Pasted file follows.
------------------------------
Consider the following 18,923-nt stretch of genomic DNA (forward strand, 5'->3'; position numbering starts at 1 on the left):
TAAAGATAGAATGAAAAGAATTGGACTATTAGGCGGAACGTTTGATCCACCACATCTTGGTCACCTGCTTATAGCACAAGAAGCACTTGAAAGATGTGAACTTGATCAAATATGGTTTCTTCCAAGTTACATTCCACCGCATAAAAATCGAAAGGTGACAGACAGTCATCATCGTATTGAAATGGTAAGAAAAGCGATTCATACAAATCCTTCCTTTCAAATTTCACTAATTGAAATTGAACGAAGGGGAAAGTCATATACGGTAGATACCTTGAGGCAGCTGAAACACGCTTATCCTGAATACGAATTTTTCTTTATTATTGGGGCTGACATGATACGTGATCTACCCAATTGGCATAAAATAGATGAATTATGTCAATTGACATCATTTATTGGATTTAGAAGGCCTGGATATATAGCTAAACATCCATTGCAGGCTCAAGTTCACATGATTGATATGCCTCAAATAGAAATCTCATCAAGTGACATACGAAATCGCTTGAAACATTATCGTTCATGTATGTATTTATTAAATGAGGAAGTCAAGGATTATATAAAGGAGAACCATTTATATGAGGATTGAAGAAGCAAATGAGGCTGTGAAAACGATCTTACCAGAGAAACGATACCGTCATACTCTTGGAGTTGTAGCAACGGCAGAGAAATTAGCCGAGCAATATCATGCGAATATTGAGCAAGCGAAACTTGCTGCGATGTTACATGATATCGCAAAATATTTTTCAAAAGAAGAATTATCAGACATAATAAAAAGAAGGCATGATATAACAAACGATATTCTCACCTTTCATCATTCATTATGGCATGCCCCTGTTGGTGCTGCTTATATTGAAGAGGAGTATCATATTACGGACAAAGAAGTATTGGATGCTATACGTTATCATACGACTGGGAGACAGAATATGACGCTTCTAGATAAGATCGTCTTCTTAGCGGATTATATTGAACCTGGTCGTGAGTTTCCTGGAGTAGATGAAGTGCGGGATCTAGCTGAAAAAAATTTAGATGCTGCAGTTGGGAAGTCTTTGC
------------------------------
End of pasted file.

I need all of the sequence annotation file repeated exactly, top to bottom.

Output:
Consider the following 18,923-nt stretch of genomic DNA (forward strand, 5'->3'; position numbering starts at 1 on the left):
TAAAGATAGAATGAAAAGAATTGGACTATTAGGCGGAACGTTTGATCCACCACATCTTGGTCACCTGCTTATAGCACAAGAAGCACTTGAAAGATGTGAACTTGATCAAATATGGTTTCTTCCAAGTTACATTCCACCGCATAAAAATCGAAAGGTGACAGACAGTCATCATCGTATTGAAATGGTAAGAAAAGCGATTCATACAAATCCTTCCTTTCAAATTTCACTAATTGAAATTGAACGAAGGGGAAAGTCATATACGGTAGATACCTTGAGGCAGCTGAAACACGCTTATCCTGAATACGAATTTTTCTTTATTATTGGGGCTGACATGATACGTGATCTACCCAATTGGCATAAAATAGATGAATTATGTCAATTGACATCATTTATTGGATTTAGAAGGCCTGGATATATAGCTAAACATCCATTGCAGGCTCAAGTTCACATGATTGATATGCCTCAAATAGAAATCTCATCAAGTGACATACGAAATCGCTTGAAACATTATCGTTCATGTATGTATTTATTAAATGAGGAAGTCAAGGATTATATAAAGGAGAACCATTTATATGAGGATTGAAGAAGCAAATGAGGCTGTGAAAACGATCTTACCAGAGAAACGATACCGTCATACTCTTGGAGTTGTAGCAACGGCAGAGAAATTAGCCGAGCAATATCATGCGAATATTGAGCAAGCGAAACTTGCTGCGATGTTACATGATATCGCAAAATATTTTTCAAAAGAAGAATTATCAGACATAATAAAAAGAAGGCATGATATAACAAACGATATTCTCACCTTTCATCATTCATTATGGCATGCCCCTGTTGGTGCTGCTTATATTGAAGAGGAGTATCATATTACGGACAAAGAAGTATTGGATGCTATACGTTATCATACGACTGGGAGACAGAATATGACGCTTCTAGATAAGATCGTCTTCTTAGCGGATTATATTGAACCTGGTCGTGAGTTTCCTGGAGTAGATGAAGTGCGGGATCTAGCTGAAAAAAATTTAGATGCTGCAGTTGGGAAGTCTTTGC